Two M6 earthquakes strike beneath Papua New Guinea
- Author: Rogelio Becker Mar 06, 2018,
Mar 06, 2018, 1:33
Papua New Guinea is located in a seismically active zone known as the Ring of Fire and regularly suffer from powerful earthquakes.
ExxonMobil Corp. said on Monday it would take about eight weeks to restore production at the Papua New Guinea liquefied natural gas project (LNG), following a powerful quake that hit the country's energy-rich interior a week ago.
A report by the World Food Program for the United Nations two days after the 7.5 magnitude quake hit the Southern Highlands on February 26 estimated 465,000 people were exposed to the disaster of which 143,000 needed urgent humanitarian assistance and 64,000 were suffering from extreme food insecurity.
"Most people have been traumatised emotionally from all that is happening and the continual earthquakes going on, their gardens and even homes have collapsed". "Big trucks can not go there".
"We know at least 500 people are injured and 127,000 people need immediate aid such as food, water, shelter and healthcare" Regmi said.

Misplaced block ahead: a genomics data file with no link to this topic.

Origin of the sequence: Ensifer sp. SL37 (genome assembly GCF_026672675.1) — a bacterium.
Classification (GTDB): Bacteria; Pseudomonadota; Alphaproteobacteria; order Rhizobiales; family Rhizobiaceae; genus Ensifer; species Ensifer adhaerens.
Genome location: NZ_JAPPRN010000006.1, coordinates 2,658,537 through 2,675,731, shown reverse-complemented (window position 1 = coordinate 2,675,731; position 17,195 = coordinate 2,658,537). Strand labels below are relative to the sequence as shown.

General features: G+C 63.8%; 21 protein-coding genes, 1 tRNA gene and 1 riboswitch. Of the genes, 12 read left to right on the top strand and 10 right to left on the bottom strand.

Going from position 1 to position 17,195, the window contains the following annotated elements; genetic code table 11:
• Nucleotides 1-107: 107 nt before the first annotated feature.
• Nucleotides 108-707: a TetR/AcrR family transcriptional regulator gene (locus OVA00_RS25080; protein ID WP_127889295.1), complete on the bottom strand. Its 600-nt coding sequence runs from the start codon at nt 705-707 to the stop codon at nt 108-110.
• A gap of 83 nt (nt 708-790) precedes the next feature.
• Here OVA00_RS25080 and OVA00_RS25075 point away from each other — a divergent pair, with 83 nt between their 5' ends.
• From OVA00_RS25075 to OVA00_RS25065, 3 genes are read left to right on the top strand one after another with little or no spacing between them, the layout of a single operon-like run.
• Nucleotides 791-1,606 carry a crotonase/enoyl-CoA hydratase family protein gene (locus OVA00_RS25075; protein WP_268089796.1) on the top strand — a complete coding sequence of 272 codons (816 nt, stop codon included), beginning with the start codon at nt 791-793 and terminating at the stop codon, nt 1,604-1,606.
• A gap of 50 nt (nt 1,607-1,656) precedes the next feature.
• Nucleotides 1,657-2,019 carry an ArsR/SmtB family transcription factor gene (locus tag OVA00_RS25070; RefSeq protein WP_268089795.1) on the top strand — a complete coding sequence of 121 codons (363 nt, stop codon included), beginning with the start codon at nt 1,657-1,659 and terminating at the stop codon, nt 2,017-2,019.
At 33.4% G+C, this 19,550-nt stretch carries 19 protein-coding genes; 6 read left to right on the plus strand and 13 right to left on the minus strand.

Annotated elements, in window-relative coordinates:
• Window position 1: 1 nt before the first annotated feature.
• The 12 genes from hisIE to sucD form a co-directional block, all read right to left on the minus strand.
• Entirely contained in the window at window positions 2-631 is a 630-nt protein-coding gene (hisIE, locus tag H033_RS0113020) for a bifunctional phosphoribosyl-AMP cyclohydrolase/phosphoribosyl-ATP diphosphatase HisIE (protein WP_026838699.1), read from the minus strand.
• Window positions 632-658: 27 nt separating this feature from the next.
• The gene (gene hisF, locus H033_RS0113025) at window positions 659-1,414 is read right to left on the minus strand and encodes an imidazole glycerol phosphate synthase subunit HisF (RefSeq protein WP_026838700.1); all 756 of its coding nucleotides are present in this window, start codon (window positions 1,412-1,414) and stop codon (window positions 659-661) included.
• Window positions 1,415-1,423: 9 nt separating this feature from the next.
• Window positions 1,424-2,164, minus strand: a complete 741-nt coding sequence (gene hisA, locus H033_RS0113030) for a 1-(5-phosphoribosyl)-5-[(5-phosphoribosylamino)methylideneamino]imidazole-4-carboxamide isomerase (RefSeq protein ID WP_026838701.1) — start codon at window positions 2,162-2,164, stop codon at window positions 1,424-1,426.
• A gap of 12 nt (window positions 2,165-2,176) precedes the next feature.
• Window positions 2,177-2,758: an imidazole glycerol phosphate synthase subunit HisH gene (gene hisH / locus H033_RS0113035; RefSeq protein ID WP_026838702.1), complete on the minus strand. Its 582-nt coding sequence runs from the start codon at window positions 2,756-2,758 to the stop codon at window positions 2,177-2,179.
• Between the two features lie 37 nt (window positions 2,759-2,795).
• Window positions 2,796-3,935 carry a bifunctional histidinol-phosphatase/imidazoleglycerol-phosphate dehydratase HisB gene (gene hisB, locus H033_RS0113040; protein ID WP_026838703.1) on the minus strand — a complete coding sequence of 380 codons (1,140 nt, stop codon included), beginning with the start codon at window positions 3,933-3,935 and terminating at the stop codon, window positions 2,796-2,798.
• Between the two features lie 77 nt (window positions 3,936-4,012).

Regmi added that water and sanitation were major concerns for local communities, with relief workers unable to get bigger food trucks through to some areas because of damage to roads by landslides.
Aid workers say almost 150,000 people are in urgent need of emergency supplies with many of them displaced as their homes are either destroyed or badly damaged.
Australian oil and gas companies Santos (ASX:STO) and Oil search (ASX:OSH) say it will take about 8 weeks to fix the liquefied natural gas project which they have stakes in following last weeks quake.
"Just to put it into perspective, the provinces are already among the most remote in the country and on a good day, when you do have road access, it's a two-day drive at the shortest from the nearest coastal port", she said.
Australia, New Zealand and the Red Cross have all pledged aid, though reaching the remote area has proven challenging as forbidding terrain, bad weather, as well as damaged roads and runways have delayed aid efforts.
ExxonMobil Papua New Guinea managing director Andrew Barry said production at the $19bn project would be restored as quickly as possible.